Review of “The Experience of God” (Part 2)

Okay, I kinda lied yesterday, saying that there’d be two parts, because I’m adding a third. This one is going to take on the specific comments from Coyne about how the “Ground of Being” God isn’t, in fact, the God of the Folk, the one that the ordinary person believes in, and the distinction between the Sophisticated God and the Folk God that he and other Gnu Atheists rely on so much.

If you take nothing else from this book, you should take the idea that, yes, indeed, God in all of the major traditions has never been a simple “Being”. God has indeed never been a being just like us, only better in all ways. We’ve always considered God to be something transcendental, something special, something that we can only understand through analogy to us instead of being a progression from us. We’ve never thought that if we tried really, really hard, ate all of our vegetables, and evolved in just right way that we would, one day, turn into Gods ourselves. Sure, science fiction tropes loved to hint at that, but in terms of religion we never really believed that. But in order to think about God, we had to make analogies, and so we made arguments about God and about proofs of God’s existence through an analogy to ourselves. And one of Hart’s better arguments is that a lot of arguments against and for the existence of God are arguments that take the analogy too far, and treat the analogy as the reality … in short, arguments that treat God as us, only better.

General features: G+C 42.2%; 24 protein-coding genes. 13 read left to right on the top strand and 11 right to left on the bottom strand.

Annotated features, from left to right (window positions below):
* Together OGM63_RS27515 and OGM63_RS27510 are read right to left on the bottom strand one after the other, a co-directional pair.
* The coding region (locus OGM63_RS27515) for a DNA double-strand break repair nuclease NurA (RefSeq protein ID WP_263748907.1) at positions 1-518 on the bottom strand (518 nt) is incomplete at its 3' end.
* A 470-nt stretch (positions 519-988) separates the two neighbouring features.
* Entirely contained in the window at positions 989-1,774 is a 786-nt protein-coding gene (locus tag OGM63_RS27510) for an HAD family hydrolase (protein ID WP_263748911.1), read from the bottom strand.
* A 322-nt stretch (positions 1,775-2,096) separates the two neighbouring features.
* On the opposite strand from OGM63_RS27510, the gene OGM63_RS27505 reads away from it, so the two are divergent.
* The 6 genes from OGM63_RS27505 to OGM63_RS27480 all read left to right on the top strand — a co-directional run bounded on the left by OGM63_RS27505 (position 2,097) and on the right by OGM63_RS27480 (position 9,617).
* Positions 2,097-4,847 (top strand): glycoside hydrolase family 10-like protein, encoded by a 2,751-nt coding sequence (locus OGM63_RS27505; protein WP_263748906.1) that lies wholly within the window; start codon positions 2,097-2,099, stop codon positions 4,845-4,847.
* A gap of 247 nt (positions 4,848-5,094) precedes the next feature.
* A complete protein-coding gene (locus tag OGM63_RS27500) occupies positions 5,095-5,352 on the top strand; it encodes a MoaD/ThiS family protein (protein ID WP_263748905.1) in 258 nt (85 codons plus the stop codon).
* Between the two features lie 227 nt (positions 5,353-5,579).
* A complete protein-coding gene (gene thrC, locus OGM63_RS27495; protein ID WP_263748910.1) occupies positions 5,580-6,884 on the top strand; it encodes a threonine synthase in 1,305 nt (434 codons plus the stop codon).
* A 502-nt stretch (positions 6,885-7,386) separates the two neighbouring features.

We can see this clearly in arguments like Dawkins’ “God must be more complex than we are to do what He does”. One can easily see that that sort of argument clearly relies on God being just like us, only better, and if we have to be complex to do our things, God has to be more complex than us. But that assumes that God is indeed just like us, only better. But God is completely different from us, in a very transcendent way. There are similarities by analogy, but you can’t win the argument by assuming that the analogy is the reality. And many other Gnu Atheist arguments do that as well. But Hart points out that it isn’t only atheists that do that, but also theists, and cites the Ontological Argument — rightly, in my opinion — as an argument that at least risks making the same mistake. By stripping away the transcendental portions of God, God is turned into something that is easier to relate to and to argue about … but also something that is easier to refute or to point out contradictions in. In their attempt to make God more amenable to scientific or mechanical proof, many theists seem to have made God into something like us, just another part of the world, and so something that we can indeed dismiss as easily as we’d dismiss unicorns and leprechauns. But it is certainly reasonable to note that this takes away from God what critically makes God, well, God, and so a proof or refutation of God as one of us is proving or refuting the wrong God, the sort of God that no one actually does believe in but the sort of God that we use as an analogy to try to wrap our heads around the transcendental concept that we are really talking about.

So, yes, Hart is right that Gnu Atheists are going after the sort of God that no one actually believes in, and is right to note that they aren’t alone, and that many good philosophers and theologians are also talking about the sort of God that no one actually believes in. We mistake the analogy for the reality, and that confuses us. We may not need to go right back to the God of classical theism, but we do need to recall that God is transcendental, and is not just us, only better.


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